Predisposing factors:

  • Period of stress involving collection and kraaling often in dry dusty conditions
  • Panting and open mouthed breathing associated with collection and kraaling in hot conditions aids in the establishment and proliferation of the Pasteurella pathogens.
  • Shearing and stress from handling - particularly if animals are hungry.
  • Dipping (usually 4-7days later)
  • Mixing of goats from different sources
  • Young goats are more susceptible

Clinical signs:

  • Goats may just be found dead, deaths can occur within 12-24 hours of infection and  may occur for further 4-6 weeks
  • May cough especially if herded
  • Goats may lag behind flock
  • Show signs of respiratory distress and lie down
  • Fever with evidence of respiratory involvement ( dyspnoea)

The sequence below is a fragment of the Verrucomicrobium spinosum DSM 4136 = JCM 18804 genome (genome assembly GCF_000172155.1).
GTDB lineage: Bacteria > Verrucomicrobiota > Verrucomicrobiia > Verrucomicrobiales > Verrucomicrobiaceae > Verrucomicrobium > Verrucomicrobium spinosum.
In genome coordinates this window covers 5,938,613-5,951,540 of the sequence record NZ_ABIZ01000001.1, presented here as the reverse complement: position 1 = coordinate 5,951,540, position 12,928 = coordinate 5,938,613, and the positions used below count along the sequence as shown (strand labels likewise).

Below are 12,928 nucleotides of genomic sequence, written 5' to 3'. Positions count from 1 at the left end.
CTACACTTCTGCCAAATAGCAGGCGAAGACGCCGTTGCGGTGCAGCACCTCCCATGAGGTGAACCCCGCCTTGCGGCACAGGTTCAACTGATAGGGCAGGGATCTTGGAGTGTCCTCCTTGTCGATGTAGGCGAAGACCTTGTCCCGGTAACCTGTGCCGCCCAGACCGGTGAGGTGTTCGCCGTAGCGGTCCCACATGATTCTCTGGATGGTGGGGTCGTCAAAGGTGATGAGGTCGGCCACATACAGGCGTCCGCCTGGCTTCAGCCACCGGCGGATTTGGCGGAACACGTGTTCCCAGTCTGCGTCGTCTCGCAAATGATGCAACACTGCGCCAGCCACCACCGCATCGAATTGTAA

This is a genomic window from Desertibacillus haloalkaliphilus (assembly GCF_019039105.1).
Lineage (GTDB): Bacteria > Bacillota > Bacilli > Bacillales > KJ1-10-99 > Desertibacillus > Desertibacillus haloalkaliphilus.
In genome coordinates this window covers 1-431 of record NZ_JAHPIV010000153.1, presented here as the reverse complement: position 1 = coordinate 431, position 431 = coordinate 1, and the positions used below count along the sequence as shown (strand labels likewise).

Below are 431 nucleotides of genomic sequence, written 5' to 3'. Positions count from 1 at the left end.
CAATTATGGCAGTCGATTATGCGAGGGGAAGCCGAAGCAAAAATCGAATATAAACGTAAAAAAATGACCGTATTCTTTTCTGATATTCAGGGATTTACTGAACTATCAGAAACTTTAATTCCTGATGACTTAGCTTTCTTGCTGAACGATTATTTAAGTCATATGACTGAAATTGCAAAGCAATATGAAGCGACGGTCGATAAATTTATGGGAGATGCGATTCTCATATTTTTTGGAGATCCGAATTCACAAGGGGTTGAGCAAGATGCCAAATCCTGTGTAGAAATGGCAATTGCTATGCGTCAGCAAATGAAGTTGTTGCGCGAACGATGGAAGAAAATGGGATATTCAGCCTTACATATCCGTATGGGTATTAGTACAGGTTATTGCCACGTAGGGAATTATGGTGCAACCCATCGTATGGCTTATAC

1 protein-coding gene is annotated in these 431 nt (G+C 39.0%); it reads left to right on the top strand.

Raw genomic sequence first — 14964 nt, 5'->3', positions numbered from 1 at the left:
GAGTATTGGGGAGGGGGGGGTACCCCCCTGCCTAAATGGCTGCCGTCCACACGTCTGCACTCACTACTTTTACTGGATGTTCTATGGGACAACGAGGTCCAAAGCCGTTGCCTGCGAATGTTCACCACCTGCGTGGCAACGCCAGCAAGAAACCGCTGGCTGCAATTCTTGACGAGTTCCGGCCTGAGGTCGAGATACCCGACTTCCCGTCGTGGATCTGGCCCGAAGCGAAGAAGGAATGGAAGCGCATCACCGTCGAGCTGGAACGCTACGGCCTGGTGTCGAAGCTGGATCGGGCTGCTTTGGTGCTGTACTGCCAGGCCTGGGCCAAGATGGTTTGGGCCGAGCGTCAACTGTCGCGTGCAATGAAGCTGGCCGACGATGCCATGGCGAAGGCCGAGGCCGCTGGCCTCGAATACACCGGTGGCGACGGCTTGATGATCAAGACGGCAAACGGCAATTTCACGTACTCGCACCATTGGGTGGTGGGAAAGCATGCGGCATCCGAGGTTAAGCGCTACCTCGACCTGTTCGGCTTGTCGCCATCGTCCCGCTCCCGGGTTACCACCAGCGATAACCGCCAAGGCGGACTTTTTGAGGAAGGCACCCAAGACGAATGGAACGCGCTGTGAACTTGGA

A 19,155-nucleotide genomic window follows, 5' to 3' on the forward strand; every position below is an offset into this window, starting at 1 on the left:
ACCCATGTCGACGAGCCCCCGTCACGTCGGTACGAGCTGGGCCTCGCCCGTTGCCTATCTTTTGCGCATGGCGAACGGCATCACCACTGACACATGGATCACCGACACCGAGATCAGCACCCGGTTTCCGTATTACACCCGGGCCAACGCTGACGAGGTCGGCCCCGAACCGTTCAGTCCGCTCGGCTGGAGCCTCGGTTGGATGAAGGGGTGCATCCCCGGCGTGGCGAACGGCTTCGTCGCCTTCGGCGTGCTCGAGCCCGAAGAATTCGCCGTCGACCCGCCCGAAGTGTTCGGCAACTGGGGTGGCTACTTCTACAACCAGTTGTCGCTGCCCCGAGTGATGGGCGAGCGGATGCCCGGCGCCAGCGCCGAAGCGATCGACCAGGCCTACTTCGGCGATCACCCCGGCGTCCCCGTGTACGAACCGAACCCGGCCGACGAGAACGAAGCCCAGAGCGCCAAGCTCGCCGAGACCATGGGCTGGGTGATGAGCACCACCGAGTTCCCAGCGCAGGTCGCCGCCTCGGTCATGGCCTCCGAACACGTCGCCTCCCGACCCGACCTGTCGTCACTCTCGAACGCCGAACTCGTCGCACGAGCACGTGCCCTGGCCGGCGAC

• Muco-purulent nasal discharge, lacrimation, froth at mouth
  • Some goats may become ‘poor doers’ due to fibrinous adhesions or lung abscess.


Acute cases:

Severe fibrinous pleurisy with adhesions between lung and thorasic wall may occur. Fibrinous exudate is often found on the pericardial sac. The lungs are dark red and solid and feel thick on palpation- mainly in the antero-ventral lobes of the lung. Haemorrhages on heart muscle wall may be seen. The liver and kidneys are congested and appear dark red.

If the head is split the nasal nasal passages are seen to be dark red to purple in colour

Chronic cases:

Grey hepatisation (‘bont long’) of the antero-ventral lobes with fibrinous adhesions

Consolidation of the anterior and ventral lobes of the lung can be seen (photo by Dr Swist).

Fibrinous adhesions between the lung and thorasic wall (photo vetnext)


 Long acting tetracyclines , sulphamezanthine and penicillin has helped  but treatment with antibiotics has often proven unsatisfactory. Research indicates that a follow up treatment 4-6 days later is advisable when using antibiotics to achieve better results.

Some farmers who had problems with pneumonia have found dosing ‘Pennville triple sulpha’ at a dose of 5g/litre (dosing kids 8ml and adults 24mls) during times of expected outbreaks has had an prophylactic effect.